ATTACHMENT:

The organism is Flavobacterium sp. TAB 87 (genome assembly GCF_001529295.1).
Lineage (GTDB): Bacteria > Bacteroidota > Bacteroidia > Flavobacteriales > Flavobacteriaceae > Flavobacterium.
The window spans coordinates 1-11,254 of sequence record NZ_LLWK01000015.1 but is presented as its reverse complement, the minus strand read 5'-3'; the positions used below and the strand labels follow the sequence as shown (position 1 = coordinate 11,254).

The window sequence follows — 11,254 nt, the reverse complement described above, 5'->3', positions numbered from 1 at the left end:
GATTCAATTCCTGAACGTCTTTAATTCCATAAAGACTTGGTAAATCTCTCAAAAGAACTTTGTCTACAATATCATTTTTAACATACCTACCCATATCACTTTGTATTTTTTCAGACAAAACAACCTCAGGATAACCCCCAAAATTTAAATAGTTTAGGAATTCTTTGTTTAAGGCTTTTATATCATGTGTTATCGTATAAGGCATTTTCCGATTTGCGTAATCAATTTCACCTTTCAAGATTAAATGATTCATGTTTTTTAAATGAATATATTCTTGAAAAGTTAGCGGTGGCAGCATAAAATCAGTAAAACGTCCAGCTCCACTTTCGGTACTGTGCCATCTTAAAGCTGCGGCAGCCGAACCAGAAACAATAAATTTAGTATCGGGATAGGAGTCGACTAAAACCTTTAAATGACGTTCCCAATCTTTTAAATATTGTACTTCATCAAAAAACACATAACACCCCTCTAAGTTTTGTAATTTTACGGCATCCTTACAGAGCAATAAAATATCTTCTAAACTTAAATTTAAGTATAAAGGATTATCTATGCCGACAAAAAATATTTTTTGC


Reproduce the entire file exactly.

The organism is Flavobacterium sp. TAB 87 (genome assembly GCF_001529295.1).
Lineage (GTDB): Bacteria > Bacteroidota > Bacteroidia > Flavobacteriales > Flavobacteriaceae > Flavobacterium.
The window spans coordinates 1-11,254 of sequence record NZ_LLWK01000015.1 but is presented as its reverse complement, the minus strand read 5'-3'; the positions used below and the strand labels follow the sequence as shown (position 1 = coordinate 11,254).

The window sequence follows — 11,254 nt, the reverse complement described above, 5'->3', positions numbered from 1 at the left end:
GATTCAATTCCTGAACGTCTTTAATTCCATAAAGACTTGGTAAATCTCTCAAAAGAACTTTGTCTACAATATCATTTTTAACATACCTACCCATATCACTTTGTATTTTTTCAGACAAAACAACCTCAGGATAACCCCCAAAATTTAAATAGTTTAGGAATTCTTTGTTTAAGGCTTTTATATCATGTGTTATCGTATAAGGCATTTTCCGATTTGCGTAATCAATTTCACCTTTCAAGATTAAATGATTCATGTTTTTTAAATGAATATATTCTTGAAAAGTTAGCGGTGGCAGCATAAAATCAGTAAAACGTCCAGCTCCACTTTCGGTACTGTGCCATCTTAAAGCTGCGGCAGCCGAACCAGAAACAATAAATTTAGTATCGGGATAGGAGTCGACTAAAACCTTTAAATGACGTTCCCAATCTTTTAAATATTGTACTTCATCAAAAAACACATAACACCCCTCTAAGTTTTGTAATTTTACGGCATCCTTACAGAGCAATAAAATATCTTCTAAACTTAAATTTAAGTATAAAGGATTATCTATGCCGACAAAAAATATTTTTTGC